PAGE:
Consumption of alcohol within the recommended guidelines can be part of a healthy lifestyle.
However, alcohol problems cost Scotland an estimated £3.56 billion per year in NHS, Social Work, Police, Emergency Services, and the wider economic and human costs. Alcohol misuse not only affects the health and wellbeing of the individual drinker, but also has a major impact on family relationships, communities and society as a whole.
- The regular consumption of alcohol above the recommended guidelines can harm long term health and such consumption is linked to serious illness such as liver disease and forms of cancer
- Regularly consuming large quantities of alcohol (over double the daily guidelines) or drinking with the purpose of getting drunk is 'binge drinking' and as such increases the risks to health
- Alcohol reduces inhibitions and can affect decision making (e.g. issues relating to personal safety, sexual health† and drink-driving)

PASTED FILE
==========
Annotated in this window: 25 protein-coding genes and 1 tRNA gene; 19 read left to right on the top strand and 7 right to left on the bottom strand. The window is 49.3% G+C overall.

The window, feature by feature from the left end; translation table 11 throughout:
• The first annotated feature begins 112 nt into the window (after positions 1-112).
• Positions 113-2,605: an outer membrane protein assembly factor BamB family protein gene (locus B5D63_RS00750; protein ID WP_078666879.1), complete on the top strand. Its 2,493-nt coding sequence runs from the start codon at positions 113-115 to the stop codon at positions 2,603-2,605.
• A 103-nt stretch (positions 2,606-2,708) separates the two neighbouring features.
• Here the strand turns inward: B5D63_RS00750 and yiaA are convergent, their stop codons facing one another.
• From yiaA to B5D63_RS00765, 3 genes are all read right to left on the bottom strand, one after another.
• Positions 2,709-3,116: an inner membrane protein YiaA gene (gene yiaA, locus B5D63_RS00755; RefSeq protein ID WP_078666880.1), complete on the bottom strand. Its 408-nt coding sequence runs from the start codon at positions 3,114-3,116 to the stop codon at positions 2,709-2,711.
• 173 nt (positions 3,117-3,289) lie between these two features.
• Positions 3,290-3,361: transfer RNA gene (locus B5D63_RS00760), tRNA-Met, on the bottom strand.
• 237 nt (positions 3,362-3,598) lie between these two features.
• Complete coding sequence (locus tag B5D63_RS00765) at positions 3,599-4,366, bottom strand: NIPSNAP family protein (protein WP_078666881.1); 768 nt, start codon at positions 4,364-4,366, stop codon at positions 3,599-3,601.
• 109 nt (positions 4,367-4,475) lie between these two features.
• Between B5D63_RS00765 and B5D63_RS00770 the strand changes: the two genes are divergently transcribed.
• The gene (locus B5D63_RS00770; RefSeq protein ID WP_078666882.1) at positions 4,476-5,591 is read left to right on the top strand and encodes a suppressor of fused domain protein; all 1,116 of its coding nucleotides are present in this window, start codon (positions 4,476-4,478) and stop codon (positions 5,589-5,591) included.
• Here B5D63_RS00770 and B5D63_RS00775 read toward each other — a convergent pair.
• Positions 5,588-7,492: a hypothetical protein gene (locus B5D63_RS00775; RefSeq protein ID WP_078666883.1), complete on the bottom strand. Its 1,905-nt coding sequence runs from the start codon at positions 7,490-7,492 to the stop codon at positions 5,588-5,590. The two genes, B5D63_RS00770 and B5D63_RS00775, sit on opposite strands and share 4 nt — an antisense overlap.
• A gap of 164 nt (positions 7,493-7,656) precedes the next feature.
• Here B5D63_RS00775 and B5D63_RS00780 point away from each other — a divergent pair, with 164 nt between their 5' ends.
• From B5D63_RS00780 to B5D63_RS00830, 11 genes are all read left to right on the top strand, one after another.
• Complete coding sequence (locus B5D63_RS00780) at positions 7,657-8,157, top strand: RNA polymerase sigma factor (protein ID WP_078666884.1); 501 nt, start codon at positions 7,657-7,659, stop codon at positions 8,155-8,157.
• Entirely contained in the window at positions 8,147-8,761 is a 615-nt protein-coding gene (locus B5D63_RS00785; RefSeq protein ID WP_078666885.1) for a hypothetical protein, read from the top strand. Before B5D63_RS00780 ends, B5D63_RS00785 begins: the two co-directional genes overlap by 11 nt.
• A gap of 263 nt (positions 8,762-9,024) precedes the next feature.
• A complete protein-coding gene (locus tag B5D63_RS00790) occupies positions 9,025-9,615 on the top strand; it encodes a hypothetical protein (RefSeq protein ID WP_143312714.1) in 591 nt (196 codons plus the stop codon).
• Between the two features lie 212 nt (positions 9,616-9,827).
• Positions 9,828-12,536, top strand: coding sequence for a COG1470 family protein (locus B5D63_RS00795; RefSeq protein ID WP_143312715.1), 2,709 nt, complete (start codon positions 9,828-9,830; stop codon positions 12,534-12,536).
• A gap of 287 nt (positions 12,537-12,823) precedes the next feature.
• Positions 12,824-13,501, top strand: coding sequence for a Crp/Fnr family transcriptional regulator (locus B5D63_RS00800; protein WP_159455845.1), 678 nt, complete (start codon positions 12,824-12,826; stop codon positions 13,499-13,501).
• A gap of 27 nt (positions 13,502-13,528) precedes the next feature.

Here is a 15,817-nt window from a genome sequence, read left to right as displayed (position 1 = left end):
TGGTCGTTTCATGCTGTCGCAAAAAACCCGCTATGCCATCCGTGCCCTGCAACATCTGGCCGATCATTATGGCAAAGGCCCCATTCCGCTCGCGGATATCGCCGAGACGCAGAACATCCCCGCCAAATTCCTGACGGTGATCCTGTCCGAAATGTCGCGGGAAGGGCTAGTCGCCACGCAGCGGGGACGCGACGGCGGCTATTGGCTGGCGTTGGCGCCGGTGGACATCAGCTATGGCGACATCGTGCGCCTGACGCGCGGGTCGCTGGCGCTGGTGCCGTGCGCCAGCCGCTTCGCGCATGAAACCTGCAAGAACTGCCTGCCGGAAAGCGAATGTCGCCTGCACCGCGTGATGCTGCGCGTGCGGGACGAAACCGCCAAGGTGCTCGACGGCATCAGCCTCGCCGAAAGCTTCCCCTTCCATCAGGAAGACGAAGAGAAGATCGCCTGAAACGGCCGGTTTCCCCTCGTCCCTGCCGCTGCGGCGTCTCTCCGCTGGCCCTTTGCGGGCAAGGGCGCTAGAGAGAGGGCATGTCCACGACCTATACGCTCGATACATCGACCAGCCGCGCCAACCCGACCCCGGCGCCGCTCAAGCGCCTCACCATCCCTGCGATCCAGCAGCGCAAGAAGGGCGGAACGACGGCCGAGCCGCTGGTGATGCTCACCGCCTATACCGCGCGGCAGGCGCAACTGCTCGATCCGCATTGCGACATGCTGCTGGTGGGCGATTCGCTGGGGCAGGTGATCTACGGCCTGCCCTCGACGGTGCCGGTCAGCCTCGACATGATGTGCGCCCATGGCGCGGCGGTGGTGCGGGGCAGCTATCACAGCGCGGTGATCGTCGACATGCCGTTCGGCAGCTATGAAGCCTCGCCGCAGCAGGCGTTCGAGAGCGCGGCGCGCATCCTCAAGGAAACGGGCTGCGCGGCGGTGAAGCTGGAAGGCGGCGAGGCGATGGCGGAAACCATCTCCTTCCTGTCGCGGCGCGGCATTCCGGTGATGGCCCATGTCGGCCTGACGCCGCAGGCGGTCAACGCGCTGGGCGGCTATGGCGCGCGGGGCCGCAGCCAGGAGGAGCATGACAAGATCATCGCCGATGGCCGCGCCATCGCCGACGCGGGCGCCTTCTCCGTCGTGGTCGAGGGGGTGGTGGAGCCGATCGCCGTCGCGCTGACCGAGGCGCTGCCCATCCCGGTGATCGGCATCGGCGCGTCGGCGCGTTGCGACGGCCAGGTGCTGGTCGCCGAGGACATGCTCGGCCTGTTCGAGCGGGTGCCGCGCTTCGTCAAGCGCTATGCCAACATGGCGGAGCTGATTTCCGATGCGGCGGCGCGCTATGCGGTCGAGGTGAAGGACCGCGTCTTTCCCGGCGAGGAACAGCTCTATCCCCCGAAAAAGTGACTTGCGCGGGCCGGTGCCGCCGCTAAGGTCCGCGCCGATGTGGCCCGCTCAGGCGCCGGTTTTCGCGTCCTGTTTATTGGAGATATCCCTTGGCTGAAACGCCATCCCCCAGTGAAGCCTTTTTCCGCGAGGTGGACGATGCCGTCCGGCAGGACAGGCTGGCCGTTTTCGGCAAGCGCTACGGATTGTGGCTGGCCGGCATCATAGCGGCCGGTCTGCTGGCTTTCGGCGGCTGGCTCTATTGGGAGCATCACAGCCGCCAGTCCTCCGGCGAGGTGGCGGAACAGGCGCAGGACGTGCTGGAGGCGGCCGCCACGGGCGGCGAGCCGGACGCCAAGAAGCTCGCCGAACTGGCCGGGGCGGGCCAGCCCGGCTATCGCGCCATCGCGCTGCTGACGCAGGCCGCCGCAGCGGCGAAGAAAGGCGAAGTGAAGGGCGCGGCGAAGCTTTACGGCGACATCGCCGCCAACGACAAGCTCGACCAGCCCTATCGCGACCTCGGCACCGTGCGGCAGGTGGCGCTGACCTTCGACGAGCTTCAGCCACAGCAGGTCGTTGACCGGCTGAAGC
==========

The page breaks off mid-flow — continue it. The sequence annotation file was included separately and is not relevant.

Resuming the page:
- Misuse of alcohol can often be linked to workplace absenteeism, financial and debt issues and criminality /legal issues
- Misuse of alcohol can in some cases lead to dependency and have extremely adverse effects on health, social networks and social functioning
- Alcohol misuse and dependency can impact on long-term mental health
- There are no recommend guidelines for children and young people
The alcohol unit guidance was reviewed in 2016 and the low risk guidance for men was reduced from 21 units to no more than 14 units per week.† As a result leaflets showing the old guidance have been removed from this website.† We have left 'Making a Change' on the site, but you should be aware of the unit guidance change.† This will be updated as soon as the new publication is available.
For free confidential advice on alcohol and how to cut down call:
Drinkline: 0800 7 314 314†(8am - 11pm 7 days a week)†
For details of local information, advice and support services for alcohol visit the three Grampian Alcohol & Drug Partnership (ADP) websites: